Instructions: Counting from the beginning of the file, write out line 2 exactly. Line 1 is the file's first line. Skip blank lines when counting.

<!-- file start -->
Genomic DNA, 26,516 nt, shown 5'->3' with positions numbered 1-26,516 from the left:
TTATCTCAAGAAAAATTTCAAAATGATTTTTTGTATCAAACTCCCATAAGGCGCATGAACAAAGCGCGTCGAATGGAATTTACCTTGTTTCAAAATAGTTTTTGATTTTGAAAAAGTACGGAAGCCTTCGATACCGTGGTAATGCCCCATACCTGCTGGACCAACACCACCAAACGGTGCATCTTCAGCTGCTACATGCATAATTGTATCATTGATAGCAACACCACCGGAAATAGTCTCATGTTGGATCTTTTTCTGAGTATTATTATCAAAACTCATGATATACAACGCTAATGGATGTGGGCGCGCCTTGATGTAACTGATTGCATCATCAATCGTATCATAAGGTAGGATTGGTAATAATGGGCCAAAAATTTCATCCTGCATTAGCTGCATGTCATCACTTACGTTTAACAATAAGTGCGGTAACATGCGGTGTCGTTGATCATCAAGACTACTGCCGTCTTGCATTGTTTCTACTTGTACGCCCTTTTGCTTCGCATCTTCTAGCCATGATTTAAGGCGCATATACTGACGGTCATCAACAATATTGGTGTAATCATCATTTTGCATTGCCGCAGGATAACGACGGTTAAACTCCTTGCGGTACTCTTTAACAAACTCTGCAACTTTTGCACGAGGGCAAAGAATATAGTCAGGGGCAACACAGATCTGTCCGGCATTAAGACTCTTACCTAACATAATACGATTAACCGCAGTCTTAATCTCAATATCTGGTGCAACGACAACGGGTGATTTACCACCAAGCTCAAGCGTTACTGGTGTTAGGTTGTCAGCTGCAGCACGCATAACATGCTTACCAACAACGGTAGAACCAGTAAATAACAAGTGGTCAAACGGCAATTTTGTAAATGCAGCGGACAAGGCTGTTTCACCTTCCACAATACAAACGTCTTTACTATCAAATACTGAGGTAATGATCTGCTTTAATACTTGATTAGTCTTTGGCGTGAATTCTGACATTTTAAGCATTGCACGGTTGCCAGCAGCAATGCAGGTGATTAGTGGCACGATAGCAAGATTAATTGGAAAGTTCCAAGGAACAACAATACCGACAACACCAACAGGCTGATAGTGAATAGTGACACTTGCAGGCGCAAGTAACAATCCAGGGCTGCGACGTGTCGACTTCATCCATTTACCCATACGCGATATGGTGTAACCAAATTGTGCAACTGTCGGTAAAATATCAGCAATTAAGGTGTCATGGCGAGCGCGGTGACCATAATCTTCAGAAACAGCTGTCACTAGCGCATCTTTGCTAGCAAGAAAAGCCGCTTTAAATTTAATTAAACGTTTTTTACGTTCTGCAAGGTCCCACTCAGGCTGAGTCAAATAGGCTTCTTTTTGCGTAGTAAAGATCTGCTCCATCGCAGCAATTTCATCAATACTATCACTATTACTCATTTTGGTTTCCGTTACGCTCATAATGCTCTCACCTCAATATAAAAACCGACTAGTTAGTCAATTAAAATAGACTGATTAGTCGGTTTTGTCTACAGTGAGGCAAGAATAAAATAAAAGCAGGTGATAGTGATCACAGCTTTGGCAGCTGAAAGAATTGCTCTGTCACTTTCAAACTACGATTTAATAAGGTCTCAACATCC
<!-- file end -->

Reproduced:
TTATCTCAAGAAAAATTTCAAAATGATTTTTTGTATCAAACTCCCATAAGGCGCATGAACAAAGCGCGTCGAATGGAATTTACCTTGTTTCAAAATAGTTTTTGATTTTGAAAAAGTACGGAAGCCTTCGATACCGTGGTAATGCCCCATACCTGCTGGACCAACACCACCAAACGGTGCATCTTCAGCTGCTACATGCATAATTGTATCATTGATAGCAACACCACCGGAAATAGTCTCATGTTGGATCTTTTTCTGAGTATTATTATCAAAACTCATGATATACAACGCTAATGGATGTGGGCGCGCCTTGATGTAACTGATTGCATCATCAATCGTATCATAAGGTAGGATTGGTAATAATGGGCCAAAAATTTCATCCTGCATTAGCTGCATGTCATCACTTACGTTTAACAATAAGTGCGGTAACATGCGGTGTCGTTGATCATCAAGACTACTGCCGTCTTGCATTGTTTCTACTTGTACGCCCTTTTGCTTCGCATCTTCTAGCCATGATTTAAGGCGCATATACTGACGGTCATCAACAATATTGGTGTAATCATCATTTTGCATTGCCGCAGGATAACGACGGTTAAACTCCTTGCGGTACTCTTTAACAAACTCTGCAACTTTTGCACGAGGGCAAAGAATATAGTCAGGGGCAACACAGATCTGTCCGGCATTAAGACTCTTACCTAACATAATACGATTAACCGCAGTCTTAATCTCAATATCTGGTGCAACGACAACGGGTGATTTACCACCAAGCTCAAGCGTTACTGGTGTTAGGTTGTCAGCTGCAGCACGCATAACATGCTTACCAACAACGGTAGAACCAGTAAATAACAAGTGGTCAAACGGCAATTTTGTAAATGCAGCGGACAAGGCTGTTTCACCTTCCACAATACAAACGTCTTTACTATCAAATACTGAGGTAATGATCTGCTTTAATACTTGATTAGTCTTTGGCGTGAATTCTGACATTTTAAGCATTGCACGGTTGCCAGCAGCAATGCAGGTGATTAGTGGCACGATAGCAAGATTAATTGGAAAGTTCCAAGGAACAACAATACCGACAACACCAACAGGCTGATAGTGAATAGTGACACTTGCAGGCGCAAGTAACAATCCAGGGCTGCGACGTGTCGACTTCATCCATTTACCCATACGCGATATGGTGTAACCAAATTGTGCAACTGTCGGTAAAATATCAGCAATTAAGGTGTCATGGCGAGCGCGGTGACCATAATCTTCAGAAACAGCTGTCACTAGCGCATCTTTGCTAGCAAGAAAAGCCGCTTTAAATTTAATTAAACGTTTTTTACGTTCTGCAAGGTCCCACTCAGGCTGAGTCAAATAGGCTTCTTTTTGCGTAGTAAAGATCTGCTCCATCGCAGCAATTTCATCAATACTATCACTATTACTCATTTTGGTTTCCGTTACGCTCATAATGCTCTCACCTCAATATAAAAACCGACTAGTTAGTCAATTAAAATAGACTGATTAGTCGGTTTTGTCTACAGTGAGGCAAGAATAAAATAAAAGCAGGTGATAGTGATCACAGCTTTGGCAGCTGAAAGAATTGCTCTGTCACTTTCAAACTACGATTTAATAAGGTCTCAACATCC